My name is Susanna McIntyre and I was brought up with pets, starting with 2 guinea pigs (which suddenly became 8, as they do) then a cat then a horse. I rescued any injured wild animals in the neighbourhood, like hedgehogs caught in fruit netting and tennis nets, a bat that fell down a neighbour’s chimney, terrifying their young daughter in the sitting room and birds that flew into people’s windows.
Studying sciences all the way through school, I planned to do a Biology sandwich course with the industry year in a disease research lab. I’d hoped to find the cause of rheumatoid arthritis, a seriously debilitating disease which had crippled my best friend’s mother. Logically, I thought that if I found the cause, I could then work out a cure and better still, a means of preventing it in the first place. At a careers talk from one of these research labs, a vet gave the presentation and told me that if I really wanted to do this research, I needed to qualify as a veterinary surgeon. I had thought that such a qualification was way out of my reach, but decided to spend some time with our local veterinary practice to see what life as a vet in practice was like. I absolutely loved every minute of it! From that moment on, I worked like mad to get the A level grades I needed to study Veterinary Science at University.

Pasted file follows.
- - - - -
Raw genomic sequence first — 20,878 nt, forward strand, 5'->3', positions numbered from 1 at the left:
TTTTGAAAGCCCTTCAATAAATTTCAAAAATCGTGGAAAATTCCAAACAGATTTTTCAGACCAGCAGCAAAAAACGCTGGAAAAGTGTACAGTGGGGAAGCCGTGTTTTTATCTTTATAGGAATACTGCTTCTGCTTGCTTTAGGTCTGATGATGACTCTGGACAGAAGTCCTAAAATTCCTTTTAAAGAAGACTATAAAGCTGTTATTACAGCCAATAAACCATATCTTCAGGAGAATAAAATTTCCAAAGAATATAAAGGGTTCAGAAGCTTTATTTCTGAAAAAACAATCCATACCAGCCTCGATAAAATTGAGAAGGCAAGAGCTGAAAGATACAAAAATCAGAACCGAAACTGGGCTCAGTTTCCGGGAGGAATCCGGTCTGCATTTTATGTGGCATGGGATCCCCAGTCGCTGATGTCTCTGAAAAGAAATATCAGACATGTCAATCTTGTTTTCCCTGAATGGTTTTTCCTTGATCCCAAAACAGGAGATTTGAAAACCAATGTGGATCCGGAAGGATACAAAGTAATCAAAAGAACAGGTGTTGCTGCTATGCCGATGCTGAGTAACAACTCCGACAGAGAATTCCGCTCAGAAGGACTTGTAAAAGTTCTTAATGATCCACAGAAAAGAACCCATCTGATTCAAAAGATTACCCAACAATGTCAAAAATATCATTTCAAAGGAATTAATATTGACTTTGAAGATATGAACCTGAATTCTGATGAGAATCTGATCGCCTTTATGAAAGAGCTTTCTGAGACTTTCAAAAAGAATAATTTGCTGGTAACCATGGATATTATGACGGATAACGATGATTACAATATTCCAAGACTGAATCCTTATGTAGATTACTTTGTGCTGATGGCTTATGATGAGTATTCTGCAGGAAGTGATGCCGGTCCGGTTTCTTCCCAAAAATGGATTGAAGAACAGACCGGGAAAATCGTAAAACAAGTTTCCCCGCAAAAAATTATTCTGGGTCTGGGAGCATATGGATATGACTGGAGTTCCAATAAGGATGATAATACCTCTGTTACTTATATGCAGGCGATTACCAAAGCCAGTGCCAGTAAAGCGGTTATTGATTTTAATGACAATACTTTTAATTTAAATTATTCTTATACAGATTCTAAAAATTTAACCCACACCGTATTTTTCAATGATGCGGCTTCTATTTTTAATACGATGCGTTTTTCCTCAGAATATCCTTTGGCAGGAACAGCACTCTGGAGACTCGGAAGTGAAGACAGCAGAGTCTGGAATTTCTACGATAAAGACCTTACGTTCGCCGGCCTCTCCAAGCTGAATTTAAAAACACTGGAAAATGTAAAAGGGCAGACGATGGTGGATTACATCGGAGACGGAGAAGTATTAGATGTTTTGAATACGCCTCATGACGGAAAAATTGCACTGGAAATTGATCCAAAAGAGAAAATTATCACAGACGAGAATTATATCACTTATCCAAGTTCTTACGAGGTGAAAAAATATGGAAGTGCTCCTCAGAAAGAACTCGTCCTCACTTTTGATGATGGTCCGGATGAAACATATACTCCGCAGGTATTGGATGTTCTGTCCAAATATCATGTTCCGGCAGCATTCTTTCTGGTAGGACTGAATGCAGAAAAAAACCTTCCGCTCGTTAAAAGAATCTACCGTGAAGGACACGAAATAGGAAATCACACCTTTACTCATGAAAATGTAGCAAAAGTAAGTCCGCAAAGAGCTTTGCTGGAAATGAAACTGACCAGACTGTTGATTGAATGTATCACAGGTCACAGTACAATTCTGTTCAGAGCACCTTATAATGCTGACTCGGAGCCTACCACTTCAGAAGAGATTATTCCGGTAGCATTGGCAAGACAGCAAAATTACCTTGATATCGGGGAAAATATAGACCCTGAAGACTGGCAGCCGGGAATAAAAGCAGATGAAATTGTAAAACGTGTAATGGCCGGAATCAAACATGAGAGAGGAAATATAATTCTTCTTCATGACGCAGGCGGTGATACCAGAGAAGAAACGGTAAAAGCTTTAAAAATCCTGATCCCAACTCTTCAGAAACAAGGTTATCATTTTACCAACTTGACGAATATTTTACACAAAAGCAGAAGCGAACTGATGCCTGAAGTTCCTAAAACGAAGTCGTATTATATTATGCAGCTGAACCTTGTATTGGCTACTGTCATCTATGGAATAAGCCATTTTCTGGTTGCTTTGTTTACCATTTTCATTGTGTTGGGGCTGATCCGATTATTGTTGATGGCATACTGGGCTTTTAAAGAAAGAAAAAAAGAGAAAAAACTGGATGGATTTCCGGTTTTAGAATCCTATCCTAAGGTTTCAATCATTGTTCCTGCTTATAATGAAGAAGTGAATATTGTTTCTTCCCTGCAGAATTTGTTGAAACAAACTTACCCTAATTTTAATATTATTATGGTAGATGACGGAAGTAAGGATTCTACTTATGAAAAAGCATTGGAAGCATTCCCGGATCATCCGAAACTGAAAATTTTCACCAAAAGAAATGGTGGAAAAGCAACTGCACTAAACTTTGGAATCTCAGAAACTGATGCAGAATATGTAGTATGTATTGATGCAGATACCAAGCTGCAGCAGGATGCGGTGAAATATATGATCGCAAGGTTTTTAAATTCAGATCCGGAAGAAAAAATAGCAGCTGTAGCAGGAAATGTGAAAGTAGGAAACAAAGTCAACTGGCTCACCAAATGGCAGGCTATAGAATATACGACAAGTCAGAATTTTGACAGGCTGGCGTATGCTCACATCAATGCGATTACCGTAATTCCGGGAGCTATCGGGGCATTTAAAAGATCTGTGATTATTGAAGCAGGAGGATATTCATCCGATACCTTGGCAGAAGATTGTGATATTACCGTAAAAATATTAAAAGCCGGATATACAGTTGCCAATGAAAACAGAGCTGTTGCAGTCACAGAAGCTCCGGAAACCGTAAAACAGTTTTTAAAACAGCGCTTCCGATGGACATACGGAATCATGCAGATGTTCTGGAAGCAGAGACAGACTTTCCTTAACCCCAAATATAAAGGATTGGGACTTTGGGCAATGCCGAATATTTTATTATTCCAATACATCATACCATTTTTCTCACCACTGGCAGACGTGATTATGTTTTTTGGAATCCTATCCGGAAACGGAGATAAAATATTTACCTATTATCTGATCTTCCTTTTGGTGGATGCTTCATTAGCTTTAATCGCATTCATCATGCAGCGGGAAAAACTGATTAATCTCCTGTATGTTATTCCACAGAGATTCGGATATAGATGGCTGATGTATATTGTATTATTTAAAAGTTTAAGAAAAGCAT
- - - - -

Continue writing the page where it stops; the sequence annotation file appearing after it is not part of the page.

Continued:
I was offered a place at Bristol University and spent the next 5 years studying hard. What a great course! I learned about anatomy and physiology in normal, healthy animals, then all the things that contribute to disease, largely parasitology, bacteriology and virology, then all the drugs (pharmacology) and surgical techniques that we use to treat these diseased states. But all we are doing is getting rid of symptoms, usually without addressing the real underlying cause. There was no mention of prevention, apart from vaccination and eliminating parasites to prevent the diseases that their presence evokes.
Having qualified, I still had one question to which I am only just discovering the answer. Why do some animals and people suffer from ill health in the first place? Why are some more prone to parasitic infestations than others? We are all exposed to the same stuff broadly speaking, but we don’t all get ill. Why? It was many years before I even scratched the surface on my quest when I experienced the power of nutrition, emotion / attitude, exercise, rest, sunlight and other natural factors and came across the science of epigenetics.